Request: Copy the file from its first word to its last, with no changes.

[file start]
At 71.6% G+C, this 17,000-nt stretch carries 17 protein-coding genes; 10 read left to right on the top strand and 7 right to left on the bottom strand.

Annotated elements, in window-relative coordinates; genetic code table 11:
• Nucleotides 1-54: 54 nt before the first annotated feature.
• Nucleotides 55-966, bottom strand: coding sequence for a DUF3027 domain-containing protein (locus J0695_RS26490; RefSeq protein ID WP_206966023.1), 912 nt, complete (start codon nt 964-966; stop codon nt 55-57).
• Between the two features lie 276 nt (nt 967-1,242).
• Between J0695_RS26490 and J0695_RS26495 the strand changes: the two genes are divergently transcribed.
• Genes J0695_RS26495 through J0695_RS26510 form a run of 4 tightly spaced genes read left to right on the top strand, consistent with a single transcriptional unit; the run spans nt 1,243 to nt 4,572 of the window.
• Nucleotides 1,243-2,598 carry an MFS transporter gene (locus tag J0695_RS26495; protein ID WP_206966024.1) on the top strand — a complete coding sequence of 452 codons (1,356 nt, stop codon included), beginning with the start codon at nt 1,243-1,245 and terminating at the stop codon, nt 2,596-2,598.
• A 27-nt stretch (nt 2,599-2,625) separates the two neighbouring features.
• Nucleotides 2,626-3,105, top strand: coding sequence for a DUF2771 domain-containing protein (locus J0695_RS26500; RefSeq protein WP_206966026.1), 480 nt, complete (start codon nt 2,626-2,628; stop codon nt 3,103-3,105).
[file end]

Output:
At 71.6% G+C, this 17,000-nt stretch carries 17 protein-coding genes; 10 read left to right on the top strand and 7 right to left on the bottom strand.

Annotated elements, in window-relative coordinates; genetic code table 11:
• Nucleotides 1-54: 54 nt before the first annotated feature.
• Nucleotides 55-966, bottom strand: coding sequence for a DUF3027 domain-containing protein (locus J0695_RS26490; RefSeq protein ID WP_206966023.1), 912 nt, complete (start codon nt 964-966; stop codon nt 55-57).
• Between the two features lie 276 nt (nt 967-1,242).
• Between J0695_RS26490 and J0695_RS26495 the strand changes: the two genes are divergently transcribed.
• Genes J0695_RS26495 through J0695_RS26510 form a run of 4 tightly spaced genes read left to right on the top strand, consistent with a single transcriptional unit; the run spans nt 1,243 to nt 4,572 of the window.
• Nucleotides 1,243-2,598 carry an MFS transporter gene (locus tag J0695_RS26495; protein ID WP_206966024.1) on the top strand — a complete coding sequence of 452 codons (1,356 nt, stop codon included), beginning with the start codon at nt 1,243-1,245 and terminating at the stop codon, nt 2,596-2,598.
• A 27-nt stretch (nt 2,599-2,625) separates the two neighbouring features.
• Nucleotides 2,626-3,105, top strand: coding sequence for a DUF2771 domain-containing protein (locus J0695_RS26500; RefSeq protein WP_206966026.1), 480 nt, complete (start codon nt 2,626-2,628; stop codon nt 3,103-3,105).